Clemson University wants middle and high school students to think about going to college—and about majoring in science when they get there.
Many of South Carolina’s middle and high school students need support to interest them in college and prepare them for the high-level work required there. “Clemson [University] is up in the northwest corner of the state, far away from some of the neediest schoolchildren,” who live in the southern part of the state, says biology professor and HHMI program director Barbara Speziale.
But Clemson wants those students to think about going to college—and about majoring in science when they get there. With its new HHMI grant, the university will continue its multipronged approach, which includes training for teachers in grades K–12, campus visits for middle and high schoolers, and research experiences for talented high school students, to make sure the message reaches as many students as possible. “We want to give the kids something to aspire to and show them a pathway to get there.”
Clemson targets middle and high school students from low-income, rural schools, including several with large numbers of students from groups traditionally underrepresented in the sciences. With part of its grant, the university brings 200 students to campus each year for two-day visits during which they take lessons in molecular biology in up-to-date research labs and learn about the many science disciplines. They may also be experiencing a university campus and meeting professors for the first time. Since 1998, 1,746 middle and high school students have participated in this program, and more than 330 students have gone on to college. Speziale hopes to continue to encourage more students to pursue higher education.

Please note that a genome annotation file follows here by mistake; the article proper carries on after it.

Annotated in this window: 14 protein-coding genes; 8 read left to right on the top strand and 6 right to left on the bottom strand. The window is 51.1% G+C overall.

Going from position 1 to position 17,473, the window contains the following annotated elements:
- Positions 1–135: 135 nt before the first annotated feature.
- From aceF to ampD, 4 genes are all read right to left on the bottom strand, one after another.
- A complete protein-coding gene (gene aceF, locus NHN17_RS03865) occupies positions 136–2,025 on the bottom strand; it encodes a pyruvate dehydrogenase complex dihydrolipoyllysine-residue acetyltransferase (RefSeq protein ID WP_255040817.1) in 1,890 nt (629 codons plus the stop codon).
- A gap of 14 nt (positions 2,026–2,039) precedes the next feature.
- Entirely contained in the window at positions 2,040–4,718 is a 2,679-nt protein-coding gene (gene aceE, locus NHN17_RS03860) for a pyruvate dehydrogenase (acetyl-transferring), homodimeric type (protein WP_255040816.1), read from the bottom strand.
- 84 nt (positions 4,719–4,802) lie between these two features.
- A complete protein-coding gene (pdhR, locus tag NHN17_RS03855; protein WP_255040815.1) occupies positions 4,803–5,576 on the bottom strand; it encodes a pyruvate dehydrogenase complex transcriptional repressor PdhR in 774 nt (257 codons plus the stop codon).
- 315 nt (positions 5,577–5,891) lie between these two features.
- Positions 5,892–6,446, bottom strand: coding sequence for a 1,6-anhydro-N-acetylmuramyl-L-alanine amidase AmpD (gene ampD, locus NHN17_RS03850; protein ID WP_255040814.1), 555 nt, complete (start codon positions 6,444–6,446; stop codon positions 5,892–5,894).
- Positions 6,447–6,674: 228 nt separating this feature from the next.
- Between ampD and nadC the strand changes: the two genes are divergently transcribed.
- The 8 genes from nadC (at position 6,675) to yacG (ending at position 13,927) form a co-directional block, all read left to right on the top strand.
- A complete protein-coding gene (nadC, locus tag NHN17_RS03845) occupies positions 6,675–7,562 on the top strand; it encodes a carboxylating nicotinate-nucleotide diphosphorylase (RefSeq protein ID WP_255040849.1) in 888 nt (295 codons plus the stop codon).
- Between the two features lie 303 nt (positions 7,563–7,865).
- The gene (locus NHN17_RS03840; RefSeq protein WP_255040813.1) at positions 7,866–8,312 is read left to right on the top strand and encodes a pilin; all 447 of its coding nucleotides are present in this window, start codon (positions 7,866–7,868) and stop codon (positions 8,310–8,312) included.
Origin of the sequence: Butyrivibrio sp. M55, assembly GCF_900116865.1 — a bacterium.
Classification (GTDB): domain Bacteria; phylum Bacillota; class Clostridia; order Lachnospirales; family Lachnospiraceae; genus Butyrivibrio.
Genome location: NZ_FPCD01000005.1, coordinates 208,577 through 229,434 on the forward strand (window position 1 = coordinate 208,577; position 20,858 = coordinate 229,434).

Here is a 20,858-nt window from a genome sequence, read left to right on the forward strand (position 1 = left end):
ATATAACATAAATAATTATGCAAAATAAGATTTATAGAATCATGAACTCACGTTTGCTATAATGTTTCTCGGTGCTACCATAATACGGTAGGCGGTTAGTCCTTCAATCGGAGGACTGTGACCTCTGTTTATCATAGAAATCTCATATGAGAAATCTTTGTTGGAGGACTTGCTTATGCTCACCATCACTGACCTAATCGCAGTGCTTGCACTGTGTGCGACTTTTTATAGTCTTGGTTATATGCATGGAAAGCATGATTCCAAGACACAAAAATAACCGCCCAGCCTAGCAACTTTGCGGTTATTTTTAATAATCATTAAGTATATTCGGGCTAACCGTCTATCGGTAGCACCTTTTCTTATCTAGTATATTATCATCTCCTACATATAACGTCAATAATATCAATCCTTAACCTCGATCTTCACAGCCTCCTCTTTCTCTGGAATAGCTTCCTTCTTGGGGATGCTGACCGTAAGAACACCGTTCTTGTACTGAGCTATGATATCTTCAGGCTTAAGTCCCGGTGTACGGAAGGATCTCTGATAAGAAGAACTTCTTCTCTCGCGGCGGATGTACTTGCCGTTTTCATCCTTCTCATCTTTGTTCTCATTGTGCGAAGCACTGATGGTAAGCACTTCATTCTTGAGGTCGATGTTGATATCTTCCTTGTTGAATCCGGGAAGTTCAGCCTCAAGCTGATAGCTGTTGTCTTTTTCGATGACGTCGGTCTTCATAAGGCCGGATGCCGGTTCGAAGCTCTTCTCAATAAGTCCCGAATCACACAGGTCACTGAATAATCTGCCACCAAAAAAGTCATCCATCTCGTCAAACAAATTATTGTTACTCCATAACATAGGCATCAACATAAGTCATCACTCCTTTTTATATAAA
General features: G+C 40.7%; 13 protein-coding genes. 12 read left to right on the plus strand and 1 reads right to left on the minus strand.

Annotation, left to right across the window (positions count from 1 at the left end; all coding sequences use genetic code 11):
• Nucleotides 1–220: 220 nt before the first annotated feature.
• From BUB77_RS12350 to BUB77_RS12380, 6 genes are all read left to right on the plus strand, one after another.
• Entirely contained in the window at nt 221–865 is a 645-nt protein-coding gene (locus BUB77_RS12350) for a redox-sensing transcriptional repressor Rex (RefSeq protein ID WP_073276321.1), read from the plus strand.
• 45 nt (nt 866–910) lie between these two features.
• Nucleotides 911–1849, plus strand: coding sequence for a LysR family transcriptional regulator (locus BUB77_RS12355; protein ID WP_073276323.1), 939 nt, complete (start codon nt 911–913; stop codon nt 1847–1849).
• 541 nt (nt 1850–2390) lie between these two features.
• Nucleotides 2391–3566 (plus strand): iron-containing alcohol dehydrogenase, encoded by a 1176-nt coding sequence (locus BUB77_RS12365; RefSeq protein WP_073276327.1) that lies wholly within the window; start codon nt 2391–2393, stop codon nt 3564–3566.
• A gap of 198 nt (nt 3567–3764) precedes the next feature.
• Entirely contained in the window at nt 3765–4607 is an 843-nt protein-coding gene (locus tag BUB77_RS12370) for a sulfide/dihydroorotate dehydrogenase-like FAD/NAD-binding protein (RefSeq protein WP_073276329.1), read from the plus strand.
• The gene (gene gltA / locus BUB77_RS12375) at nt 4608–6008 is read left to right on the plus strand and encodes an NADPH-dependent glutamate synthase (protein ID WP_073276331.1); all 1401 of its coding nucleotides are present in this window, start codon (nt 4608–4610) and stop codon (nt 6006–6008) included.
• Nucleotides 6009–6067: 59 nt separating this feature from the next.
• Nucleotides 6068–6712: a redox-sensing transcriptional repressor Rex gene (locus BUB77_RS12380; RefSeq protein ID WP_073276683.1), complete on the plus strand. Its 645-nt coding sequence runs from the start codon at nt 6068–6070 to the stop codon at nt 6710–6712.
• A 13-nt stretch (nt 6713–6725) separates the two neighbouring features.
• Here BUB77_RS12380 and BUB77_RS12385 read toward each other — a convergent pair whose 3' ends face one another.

Clemson will also continue a popular program that brings high school teachers to the university to take graduate-level science classes taught by active researchers. “Teachers can get education courses pretty easily once they’re teaching, but it’s been hard for them to get biology and other science courses,” Speziale says. Since the program started in 1998, 816 teachers and 70 teachers in training have participated in 103 graduate courses, ranging from forensic science to histology to the natural history of South Carolina. Science is constantly changing, Speziale points out, and high school teachers need training to keep them and their students up to date.